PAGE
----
10.The 1st Respondent deponed that the Valuation Court is in the process of being set up pursuant to Section 12 of the Valuation for Rating Act, its membership having been nominated on or about 26th May, 2021 and a communication made on 30th July, 2021 notifying the Solicitor General of the 1st Respondent's application to constitute a Valuation Court and that the 1st Respondent is yet to start dealing with objections to the Draft Valuation Roll, 2019 as the Valuation Court is yet to be made functional.
11.It is the 1st Respondent’s case that the Petitioner having subjected themselves to the rating process should give the 1st Respondent the opportunity to deal with its objections at the Valuation Court as prescribed under Section 16 of the Valuation for Rating Act, and upon dissatisfaction then its appeal would lie with this court and that the Petitioner in seeking conservatory orders has failed to demonstrate the manner in which its members rights will be infringed upon if such a discussion, debate, implementation and/or any other activity in relation to the Draft Valuation Roll, 2019 takes place.
12.It was deponed that the mandatory order sought to compel the 1st Respondent to produce the Draft Valuation Roll, 2019 is self-defeating as the same was published on 21st May, 2021 in widely circulated daily newspapers and the Kenyan Gazette as Notice No. 4849 thus making the roll available for public inspection and objection as required under section 26(1) of the Rating Act and section 30 (1) of the Valuation for Rating Act.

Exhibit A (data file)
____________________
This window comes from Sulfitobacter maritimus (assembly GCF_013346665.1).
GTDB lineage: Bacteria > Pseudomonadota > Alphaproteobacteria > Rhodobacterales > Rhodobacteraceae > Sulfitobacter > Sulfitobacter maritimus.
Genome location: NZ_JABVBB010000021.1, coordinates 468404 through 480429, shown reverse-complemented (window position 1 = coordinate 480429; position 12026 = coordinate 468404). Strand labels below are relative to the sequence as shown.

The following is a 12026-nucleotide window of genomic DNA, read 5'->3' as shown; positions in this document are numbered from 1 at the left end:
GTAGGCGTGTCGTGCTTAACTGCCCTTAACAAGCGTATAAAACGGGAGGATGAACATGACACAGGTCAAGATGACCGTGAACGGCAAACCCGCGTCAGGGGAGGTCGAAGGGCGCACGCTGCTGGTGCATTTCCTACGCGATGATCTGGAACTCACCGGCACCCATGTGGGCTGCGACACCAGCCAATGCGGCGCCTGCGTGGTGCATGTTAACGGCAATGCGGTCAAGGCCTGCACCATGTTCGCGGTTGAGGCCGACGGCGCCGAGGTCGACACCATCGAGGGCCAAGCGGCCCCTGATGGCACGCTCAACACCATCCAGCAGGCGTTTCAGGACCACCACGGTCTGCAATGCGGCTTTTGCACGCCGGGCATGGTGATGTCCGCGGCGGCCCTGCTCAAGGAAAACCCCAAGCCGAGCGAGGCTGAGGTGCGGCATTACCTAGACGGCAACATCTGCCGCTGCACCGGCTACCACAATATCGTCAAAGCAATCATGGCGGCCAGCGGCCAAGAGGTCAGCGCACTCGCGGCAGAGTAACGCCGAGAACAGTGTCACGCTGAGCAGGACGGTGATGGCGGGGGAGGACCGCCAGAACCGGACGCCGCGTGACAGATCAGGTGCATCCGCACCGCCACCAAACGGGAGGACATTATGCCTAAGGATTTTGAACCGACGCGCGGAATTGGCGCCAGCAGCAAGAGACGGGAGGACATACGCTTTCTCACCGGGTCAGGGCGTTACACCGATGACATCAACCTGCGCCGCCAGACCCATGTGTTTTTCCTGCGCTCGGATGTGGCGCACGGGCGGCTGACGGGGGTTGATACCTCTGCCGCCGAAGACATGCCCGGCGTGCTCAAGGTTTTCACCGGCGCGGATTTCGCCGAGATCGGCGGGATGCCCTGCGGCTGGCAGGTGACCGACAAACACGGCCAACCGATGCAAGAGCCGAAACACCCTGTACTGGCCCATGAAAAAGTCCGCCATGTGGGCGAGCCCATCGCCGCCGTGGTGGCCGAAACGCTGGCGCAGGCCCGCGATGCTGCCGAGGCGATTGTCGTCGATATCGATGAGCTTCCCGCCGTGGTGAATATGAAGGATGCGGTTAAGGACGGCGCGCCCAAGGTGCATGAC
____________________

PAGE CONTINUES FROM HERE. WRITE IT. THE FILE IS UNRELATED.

13.It was further deponed that the mandatory injunction should not be granted unless an applicant shows a clear and exceptional case which has not been demonstrated herein; that permanent injunctions cannot be granted at an interlocutory stage; that the orders sought in the application are final orders disguised as interlocutory orders and that the 1st Respondent's invitations for public participation gave those wishing to participate sufficient time to prepare as the advertisement was published on 21st May, 2021 for meetings that were held from 16th June, 2021.
14.The 2nd Respondent, through its Chief Valuer, deponed that the process of preparing a new Valuation Roll for Nairobi County was approved by the County Government vide a County Executive Committee Meeting Memorandum No. 31 of 2016 and that on 11th November, 2016, the County Government gazzetted among others a notice to prepare the Valuation Roll vide Gazette Notice No. 9314 B.
15.It was deponed by the 2nd Respondent Chief Valuer that on 28th November, 2016, the Nairobi County Government placed a public notice in the Daily Nation to notify members of the public that the County Government had begun the process of preparing a new Valuation Roll as provided in Section 30 of the Valuation for Rating Act and Sections 26 of the Rating Act.